NBC’s “Taken” and ABC’s “Quantico” and “Once Upon a Time” have also parted ways with veteran cast members in the lead up to the coming season.

Rudd says Abbott and Turnbull are ‘tweedledee and tweedledum’ on policy

The government’s policies on climate change, healthcare and the NBN are likely to stay the same even if a leadership spill one day replaces Malcolm Turnbull with Tony Abbott, according to former prime minister Kevin Rudd.

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Speaking on ABC Radio this morning, the former Labor leader was asked whether friction between Malcolm Turnbull and Tony Abbott was proof the Liberals had failed to learn from the leadership tussle that plagued Mr Rudd’s own prime ministership.

He said the differences between the two men were superficial on the “big policy changes facing Australia”.

Among those policies were “the future of the national broadband network, the future of climate change action, the future of a sustainable economic growth strategy, NDIS and the future of health reform,” Mr Rudd said.

“Frankly if I look at Mr Abbott and Mr Turnbull it just seems to be tweedledum or tweedledee.”

It comes following a week in which Mr Abbott made frequent media appearances, suggesting changes to government policy.

Mr Abbott has also blasted his Liberal colleague Christopher Pyne for a recently leaked recording in which the Turnbull Government minister promised swift action on same-sex marriage and said his moderate faction had gained control of the party.

Mr Abbott has denied claims he is seeking to topple Malcolm Turnbull to regain the prime ministership. 

“I am very happy being a backbench member of the government because it gives me the freedom to speak as I think best, and it gives me more time to be a very conscientious local member,” he said in an interview published in The Manly Daily  on Wednesday.

Vocus shares up as KKR moves closer

US private equity giant Kohlberg Kravis Roberts has moved a step closer to a takeover of Vocus Group with the telco’s board opening its books to a non-exclusive due diligence.

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KKR had announced a conditional $3.50 a share takeover proposal for Vocus on June 7, valuing the telecom operator at $A3.3 billion, a far cry from the almost nine dollars a share Vocus was commanding in August last year.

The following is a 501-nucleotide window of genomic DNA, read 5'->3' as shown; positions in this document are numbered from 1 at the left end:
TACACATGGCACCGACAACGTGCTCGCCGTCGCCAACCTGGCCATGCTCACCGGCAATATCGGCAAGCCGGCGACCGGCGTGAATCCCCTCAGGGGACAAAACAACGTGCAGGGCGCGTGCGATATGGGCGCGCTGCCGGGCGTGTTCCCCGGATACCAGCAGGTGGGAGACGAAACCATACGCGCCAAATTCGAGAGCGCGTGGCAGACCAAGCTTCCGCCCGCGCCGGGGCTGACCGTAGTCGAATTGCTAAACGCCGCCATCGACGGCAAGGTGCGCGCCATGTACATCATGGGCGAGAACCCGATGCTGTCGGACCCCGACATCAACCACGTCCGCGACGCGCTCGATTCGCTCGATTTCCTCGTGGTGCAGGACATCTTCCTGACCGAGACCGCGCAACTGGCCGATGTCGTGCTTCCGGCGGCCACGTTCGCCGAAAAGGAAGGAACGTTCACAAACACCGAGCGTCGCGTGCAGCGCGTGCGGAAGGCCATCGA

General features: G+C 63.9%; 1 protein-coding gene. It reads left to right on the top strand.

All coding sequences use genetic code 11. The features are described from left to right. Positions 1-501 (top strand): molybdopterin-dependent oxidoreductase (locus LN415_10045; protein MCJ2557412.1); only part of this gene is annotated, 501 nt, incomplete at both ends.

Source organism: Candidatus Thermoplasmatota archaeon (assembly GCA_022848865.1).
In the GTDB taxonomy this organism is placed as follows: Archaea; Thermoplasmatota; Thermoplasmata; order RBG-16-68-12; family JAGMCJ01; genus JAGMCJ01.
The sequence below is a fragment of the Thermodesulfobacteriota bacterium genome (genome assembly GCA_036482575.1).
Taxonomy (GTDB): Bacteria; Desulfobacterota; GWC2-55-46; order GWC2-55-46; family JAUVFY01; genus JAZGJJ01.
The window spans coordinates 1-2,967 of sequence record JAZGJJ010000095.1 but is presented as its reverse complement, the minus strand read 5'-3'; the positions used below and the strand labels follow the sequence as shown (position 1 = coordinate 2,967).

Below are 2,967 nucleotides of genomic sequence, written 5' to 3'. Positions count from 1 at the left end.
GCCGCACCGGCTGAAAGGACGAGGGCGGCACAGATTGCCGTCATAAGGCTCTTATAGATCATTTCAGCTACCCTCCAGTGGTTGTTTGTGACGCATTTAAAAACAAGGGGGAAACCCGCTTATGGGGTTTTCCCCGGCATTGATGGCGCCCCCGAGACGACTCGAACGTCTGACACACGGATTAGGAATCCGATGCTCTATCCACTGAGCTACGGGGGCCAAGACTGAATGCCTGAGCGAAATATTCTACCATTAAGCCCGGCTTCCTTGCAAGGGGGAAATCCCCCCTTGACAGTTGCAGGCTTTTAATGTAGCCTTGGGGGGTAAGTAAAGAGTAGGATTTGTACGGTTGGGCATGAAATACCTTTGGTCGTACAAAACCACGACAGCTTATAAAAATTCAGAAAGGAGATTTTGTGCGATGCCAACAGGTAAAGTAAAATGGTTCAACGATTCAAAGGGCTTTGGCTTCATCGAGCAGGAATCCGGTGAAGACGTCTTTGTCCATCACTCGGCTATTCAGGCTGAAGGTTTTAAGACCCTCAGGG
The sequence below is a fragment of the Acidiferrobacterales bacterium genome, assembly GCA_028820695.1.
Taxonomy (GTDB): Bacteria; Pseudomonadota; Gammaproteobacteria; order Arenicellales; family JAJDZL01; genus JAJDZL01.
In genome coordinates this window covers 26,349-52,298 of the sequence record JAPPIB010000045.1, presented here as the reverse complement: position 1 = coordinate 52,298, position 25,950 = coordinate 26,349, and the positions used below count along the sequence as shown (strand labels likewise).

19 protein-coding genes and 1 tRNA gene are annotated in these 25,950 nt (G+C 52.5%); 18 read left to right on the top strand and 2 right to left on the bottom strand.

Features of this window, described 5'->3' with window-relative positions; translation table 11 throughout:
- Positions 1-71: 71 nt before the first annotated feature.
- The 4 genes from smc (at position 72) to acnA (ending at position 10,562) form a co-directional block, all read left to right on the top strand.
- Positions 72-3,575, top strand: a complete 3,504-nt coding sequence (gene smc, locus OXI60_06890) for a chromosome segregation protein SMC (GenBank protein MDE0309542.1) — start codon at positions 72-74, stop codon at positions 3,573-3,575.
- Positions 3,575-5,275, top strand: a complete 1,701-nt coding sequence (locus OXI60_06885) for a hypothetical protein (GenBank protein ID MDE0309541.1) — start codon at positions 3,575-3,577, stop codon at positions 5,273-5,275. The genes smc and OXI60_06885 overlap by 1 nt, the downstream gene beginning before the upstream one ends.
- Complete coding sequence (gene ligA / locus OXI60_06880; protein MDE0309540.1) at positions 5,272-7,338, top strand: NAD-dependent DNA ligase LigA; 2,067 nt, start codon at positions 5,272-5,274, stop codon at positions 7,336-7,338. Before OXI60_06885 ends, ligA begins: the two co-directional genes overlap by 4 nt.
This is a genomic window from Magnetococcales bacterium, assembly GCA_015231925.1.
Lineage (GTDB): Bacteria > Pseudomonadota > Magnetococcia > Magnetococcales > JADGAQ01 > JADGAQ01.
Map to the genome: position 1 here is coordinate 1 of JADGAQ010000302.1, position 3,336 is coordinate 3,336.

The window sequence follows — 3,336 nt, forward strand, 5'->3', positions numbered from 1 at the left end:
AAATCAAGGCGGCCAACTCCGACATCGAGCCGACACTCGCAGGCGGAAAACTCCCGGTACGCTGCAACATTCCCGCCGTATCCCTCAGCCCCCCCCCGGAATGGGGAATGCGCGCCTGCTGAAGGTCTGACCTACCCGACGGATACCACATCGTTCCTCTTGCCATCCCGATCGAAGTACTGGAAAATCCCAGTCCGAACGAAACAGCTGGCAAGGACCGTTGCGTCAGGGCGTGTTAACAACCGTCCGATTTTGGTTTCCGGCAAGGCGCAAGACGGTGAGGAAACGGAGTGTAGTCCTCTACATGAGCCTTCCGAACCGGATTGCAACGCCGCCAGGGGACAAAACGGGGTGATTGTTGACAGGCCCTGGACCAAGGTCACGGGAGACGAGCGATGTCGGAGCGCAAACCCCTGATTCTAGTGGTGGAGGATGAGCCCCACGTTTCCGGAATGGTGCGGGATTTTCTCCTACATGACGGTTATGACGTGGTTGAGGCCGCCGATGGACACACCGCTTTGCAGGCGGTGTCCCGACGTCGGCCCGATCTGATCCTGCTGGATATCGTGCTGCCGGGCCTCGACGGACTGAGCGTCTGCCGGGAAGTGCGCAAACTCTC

At 1020 AEST, Vocus shares were ahead by three per cent, at $3.41.

On Wednesday, Vocus said its board had carefully reviewed KKR’s proposal and decided to allow due diligence in order to establish whether an acceptable transaction could be agreed.

“While we are confident that the management team can deliver on the strategic plan, we believe it is in the best interests of shareholders to grant KKR due diligence to explore whether a potential whole of company proposal is available that takes into account the benefits that the plan delivers,” Vocus chairman David Spence said.

Vocus said it will update shareholders in due course.

KKR’s offer is subject to shareholder and regulatory approval, including a nod from the Foreign Investment Review Board; due diligence and a unanimous Board recommendation.

Vocus, which has expanded to become Australia’s fourth-biggest telecommunications company through a series of mergers and acquisitions, cut its full year profit guidance in May, for the second time in six months.

The company, however, reaffirmed the revised guidance in early June, with full-year underlying profit expected to come in between $160 million and $165 million.

Medicare breach: Government criticises fearmongers, says exposure is limited

It’s believed someone breached the security surrounding Medicare details, potentially exposing Australians to fraud.

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Federal police are now investigating the “traditional criminal activity”, which was revealed on Tuesday.

A report on ‘The Guardian Online’ website detailed how one of its own reporters was able to buy his Medicare card number from a darknet trader for less than $30.

Human Services Minister Alan Tudge declined to elaborate on the “most likely problem”, but cited previous cases of doctors’ surgeries being broken into.

“I have my strong suspicions but we’re leaving it obviously up to the police to do a proper investigation,” he told ABC radio on Wednesday.

He again admitted the government wasn’t aware Medicare details were being sold on the dark web until the report.

But he insisted personal health records aren’t at risk and those saying otherwise were indulging in fear-mongering and being irresponsible.

“Someone hasn’t hacked into a database,” Mr Tudge said.

“There is no indication this is widespread.”

At least 75 files are believed to have been sold since October last year.

However, Mr Tudge couldn’t confirm this, saying only that the government believed the number of those affected was a “small number in the dozens”.

“The people that we know had a Medicare card number breach, we have contacted,” he said.

Doctors are seeking government assurances that patient records are secure.

“This is a deeply concerning,” Australian Medical Association president Michael Gannon said.

The AMA fears the Medicare issue might dissuade Australians from taking part in the government’s ‘My Health Record’ online patient health information program.

“It is so important for the success of the My Health Record that doctors and patients both have absolute confidence in the integrity of the system,” Dr Gannon said.

Mr Tudge later told Sky News he had given the AMA president a confidential briefing.

Woosha backing in Dons after AFL shocker